The Mississippi-based United Furniture Company is firing 2,700 workers via text and email

Days before Thanksgiving, a Mississippi-based furniture company laid off 2,700 workers across the country — via text and email — while many of them slept.

United Furniture Industries has laid off nearly its entire workforce in the state, as well as employees in North Carolina and California, and in a severe strike, halted health care benefits for employees, according to reports. After mass layoffs, the company’s driver was arrested for stealing furniture and a truck.

The company is now facing at least three federal lawsuits in the Northern District of Mississippi. Toria Neal, who has worked at the company since July 2014, filed a class action lawsuit this week alleging that United fired all employees except for “road motorists” shortly before midnight on November 21 in violation of federal law. It argues that United did not provide workers with 60 days’ written notice. (Two other employees, Francis El Omari and Willie Bowe, have filed lawsuits with the same allegations against the company.)

The sudden dismissals were a heavy blow to the longtime employees of United Furniture, which operates under the Lane Furniture brand.

Jimmy Herring, 24, told The Daily Beast he was promoted to grounds supervisor at the Lane plant in Trinity, North Carolina, a week or two before he was finished. Herring said that before he and his colleagues left, they were making chairs for Lowe’s retail stores.

But at 11:56 p.m. on Monday, the company texted him while he was asleep. He won’t see the digital pink slip until a day or two later.

Jimmy Herring and his girlfriend, Chi, are expecting a baby on December 8.

Courtesy of Jimmy Herring

Instead, his boss texted him the next morning, without giving much detail, and declared that they had no work. At first, Herring assumed that they would get the day off because of the upcoming vacation. Then call his co-workers.

“They said we were all terminated,” said Herring, who had been with the company for six years. “I thought it was a joke or something.”

He said his reaction was “total panic”.

“I didn’t know what to do, where to start,” said Hering, whose friend, Chi, is expecting a baby on December 8. Including the baby bath.

Herring is not sure if last Friday’s paycheck from Lynn will be his last.

“Some people don’t even have cell phones,” Herring added of his co-workers. “They had to go to the factory and find out they didn’t have a job anymore.”

Several employees and their relatives took to Facebook to resent the firings.

“Pathetic !! My 64 year old brother texted to say you no longer have a job! One North Carolina resident wrote. “I hope these people can put up with the same treatment my brother and the rest of this staff will have to face right now, especially as it is the beginning of the holidays!!!”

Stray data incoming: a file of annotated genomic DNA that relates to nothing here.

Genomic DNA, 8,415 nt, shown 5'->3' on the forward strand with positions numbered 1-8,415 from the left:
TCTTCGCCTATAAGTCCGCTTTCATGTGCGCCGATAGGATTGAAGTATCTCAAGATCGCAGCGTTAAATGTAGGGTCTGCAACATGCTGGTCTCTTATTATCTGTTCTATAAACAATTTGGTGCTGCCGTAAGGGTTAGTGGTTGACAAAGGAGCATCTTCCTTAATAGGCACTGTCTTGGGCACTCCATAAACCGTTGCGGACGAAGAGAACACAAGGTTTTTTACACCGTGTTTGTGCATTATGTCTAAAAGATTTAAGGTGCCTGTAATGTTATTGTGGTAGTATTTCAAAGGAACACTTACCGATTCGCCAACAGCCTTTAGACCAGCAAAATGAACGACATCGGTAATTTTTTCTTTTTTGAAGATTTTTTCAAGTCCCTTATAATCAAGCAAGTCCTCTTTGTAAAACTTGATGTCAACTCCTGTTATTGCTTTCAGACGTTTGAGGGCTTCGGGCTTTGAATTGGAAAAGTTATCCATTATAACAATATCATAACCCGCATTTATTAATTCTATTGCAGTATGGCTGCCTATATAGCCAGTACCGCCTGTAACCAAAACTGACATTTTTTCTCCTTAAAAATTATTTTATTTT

“United/Lane’s great work ethic,” wrote TJ Martin, an employee of the Tupelo, Mississippi plant who also spoke to local news station WLBT. “We appreciate the news of the termination while on vacation and at 11:30pm at night.”

Martin added, “I’ve spoken with several of my co-workers, and we’re all utterly frustrated with a company we’ve devoted our time and energy to for years and loved doing so in order to provide for our families.”

Posting trade furniture today Spread United’s message to employees.

“Based on the instructions of the Board of Directors of United Furniture Industries, Inc. and all subsidiaries (the “Company”), we regret to inform you that due to unforeseen business circumstances, the Company has been forced to make the difficult decision to terminate the employment of all of its employees, effective immediately, on November 21 2022, except for road drivers who are out on delivery,” the dismissal notice stated. “Your dismissal from the Company is expected to be permanent and all benefits will be terminated immediately without a COBRA provision.”

“We regret that this difficult and unforeseen situation has made this necessary,” United continued, adding: “Thank you for your service and dedication.”

Last summer, the company fired its CEO, chief financial officer, and executive vice president of sales and laid off 300 employees. furniture today open. The company then appointed Todd Evans as its new CEO. “Our industry is experiencing a sharp decline in consumer demand,” Evans said in July. “Our inventory levels remain high and new orders from our customers remain slow.”

United Furniture Industries has not yet commented on the separations.

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